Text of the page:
Treat GERD Gingerly
What your GERD surgeon in Macon and Atlanta has to say about ginger’s medicinal and culinary properties for heartburn
If you’ve visited a GERD surgeon in Macon or Atlanta, you’ve probably tried just about everything to get your symptoms to stop. Acid reflux and heartburn can be painful problems, and reflux surgery is the only surefire way to rid yourself of them for good. However, the Internet is awash with countless suggestions to control and reduce GERD symptoms—some of them are more accurate than others.
You may have heard about ginger’s ability to settle the stomach, and we’ve even written a blog about soothing heartburn with ginger tea, but the root’s uses go far beyond that. Used correctly, ginger can be a valuable addition to many meals and may even help you fight and prevent GERD.
GERD & Ginger: The Connection
Though ginger has been used medicinally for thousands of years, we are now beginning to understand the clinical reasons behind its effectiveness. In addition to relieving reflux-related inflammation, ginger can help to reduce reflux by soaking up excess stomach acid. Ginger’s ability to ease the digestive process is well-known—the root makes movement through the intestines easier and is even recommended as a treatment for childhood dyspepsia, a stomach condition with no other conventional methods of treatment.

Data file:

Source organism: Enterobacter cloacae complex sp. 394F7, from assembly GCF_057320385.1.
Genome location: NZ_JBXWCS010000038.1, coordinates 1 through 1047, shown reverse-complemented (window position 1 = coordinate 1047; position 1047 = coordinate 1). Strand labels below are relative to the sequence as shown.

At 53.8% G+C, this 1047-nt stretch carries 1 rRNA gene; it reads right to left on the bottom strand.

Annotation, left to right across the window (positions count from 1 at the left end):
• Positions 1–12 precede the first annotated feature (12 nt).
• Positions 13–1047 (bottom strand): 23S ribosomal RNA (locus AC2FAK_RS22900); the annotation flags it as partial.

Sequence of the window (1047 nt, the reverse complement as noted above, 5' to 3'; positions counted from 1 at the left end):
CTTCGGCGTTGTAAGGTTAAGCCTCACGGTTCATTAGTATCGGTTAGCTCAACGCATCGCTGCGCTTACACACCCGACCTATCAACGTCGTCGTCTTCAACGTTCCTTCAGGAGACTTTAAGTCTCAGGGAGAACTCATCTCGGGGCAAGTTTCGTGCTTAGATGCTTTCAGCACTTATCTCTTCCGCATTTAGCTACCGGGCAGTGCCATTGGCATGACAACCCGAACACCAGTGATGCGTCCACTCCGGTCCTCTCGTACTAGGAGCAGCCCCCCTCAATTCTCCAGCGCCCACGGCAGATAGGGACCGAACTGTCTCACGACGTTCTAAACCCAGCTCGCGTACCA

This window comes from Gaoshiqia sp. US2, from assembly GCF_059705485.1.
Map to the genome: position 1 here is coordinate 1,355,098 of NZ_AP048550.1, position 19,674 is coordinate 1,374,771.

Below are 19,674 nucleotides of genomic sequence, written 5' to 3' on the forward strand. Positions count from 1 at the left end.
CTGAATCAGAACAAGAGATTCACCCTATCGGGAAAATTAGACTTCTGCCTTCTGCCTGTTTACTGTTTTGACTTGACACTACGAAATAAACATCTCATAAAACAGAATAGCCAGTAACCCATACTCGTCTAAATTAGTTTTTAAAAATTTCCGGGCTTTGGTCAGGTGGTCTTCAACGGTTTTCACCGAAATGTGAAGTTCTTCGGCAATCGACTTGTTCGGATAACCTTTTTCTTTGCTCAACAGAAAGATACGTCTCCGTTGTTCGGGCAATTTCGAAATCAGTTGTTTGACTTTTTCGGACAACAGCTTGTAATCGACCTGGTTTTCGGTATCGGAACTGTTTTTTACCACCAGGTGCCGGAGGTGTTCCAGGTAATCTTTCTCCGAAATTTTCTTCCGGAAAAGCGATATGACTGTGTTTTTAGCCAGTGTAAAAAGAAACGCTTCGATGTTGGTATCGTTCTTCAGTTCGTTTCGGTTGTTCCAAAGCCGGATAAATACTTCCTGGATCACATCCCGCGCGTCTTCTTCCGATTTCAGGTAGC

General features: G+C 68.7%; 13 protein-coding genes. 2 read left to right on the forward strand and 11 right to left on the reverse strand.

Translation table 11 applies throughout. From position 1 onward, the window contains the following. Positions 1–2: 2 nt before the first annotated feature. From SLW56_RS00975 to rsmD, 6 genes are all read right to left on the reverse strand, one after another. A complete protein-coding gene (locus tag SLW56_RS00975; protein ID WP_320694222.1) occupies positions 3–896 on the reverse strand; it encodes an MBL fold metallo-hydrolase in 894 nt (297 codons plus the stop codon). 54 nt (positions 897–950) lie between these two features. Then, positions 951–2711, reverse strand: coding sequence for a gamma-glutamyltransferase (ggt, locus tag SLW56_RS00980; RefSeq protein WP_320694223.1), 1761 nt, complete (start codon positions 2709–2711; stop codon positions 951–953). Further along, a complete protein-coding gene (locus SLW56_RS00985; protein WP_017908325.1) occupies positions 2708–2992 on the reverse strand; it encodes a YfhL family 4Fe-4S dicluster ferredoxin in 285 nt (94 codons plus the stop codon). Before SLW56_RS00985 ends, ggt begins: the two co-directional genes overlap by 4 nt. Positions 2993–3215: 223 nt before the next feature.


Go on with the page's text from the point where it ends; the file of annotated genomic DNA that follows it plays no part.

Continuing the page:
Ginger has been approved as a complement to acid reflux treatment by many experts, but you should still ask your GERD surgeon if ginger will help your symptoms before introducing it to your diet. If your GERD surgeon gives you the go-ahead, try adding some ginger to your diet in these ways:
- Tea. As we’ve already mentioned, ginger tea can be a great at-home reflux remedy. Ginger tea has a relaxing effect and, like most herbal teas, has no caffeine to exacerbate your symptoms.
- Sliced or minced. Fresh ginger root can be sliced and added to a variety of dishes like stir fry or roasted vegetables. With a refreshing and warm flavor, ginger works well as a complement to vegetables and protein—it can even be used as the dominant flavor of a dish. Try peeling fresh ginger root, then cutting it into matchstick-sized pieces to add both texture and flavor to a rice or vegetable dish. Mincing ginger will help you further infuse a dish with its flavor.
- Grated. Ginger’s powerful flavor can be harnessed for a variety of purposes—for evidence, just look at ginger ale or gingerbread. You can use ginger in many ways by grating and adding it to sauces. A ginger-infused sauce can complement proteins like salmon nicely, but can also be used for dipping vegetables. You can even mix ginger with maple syrup for a sweet, warm glaze for veggies or meats.
Ginger can be a valuable ally in your anti-reflux diet, adding both flavor and relief. Has ginger helped you deal with the symptoms of GERD? Tell us about your favorite ways to use ginger in the comments below!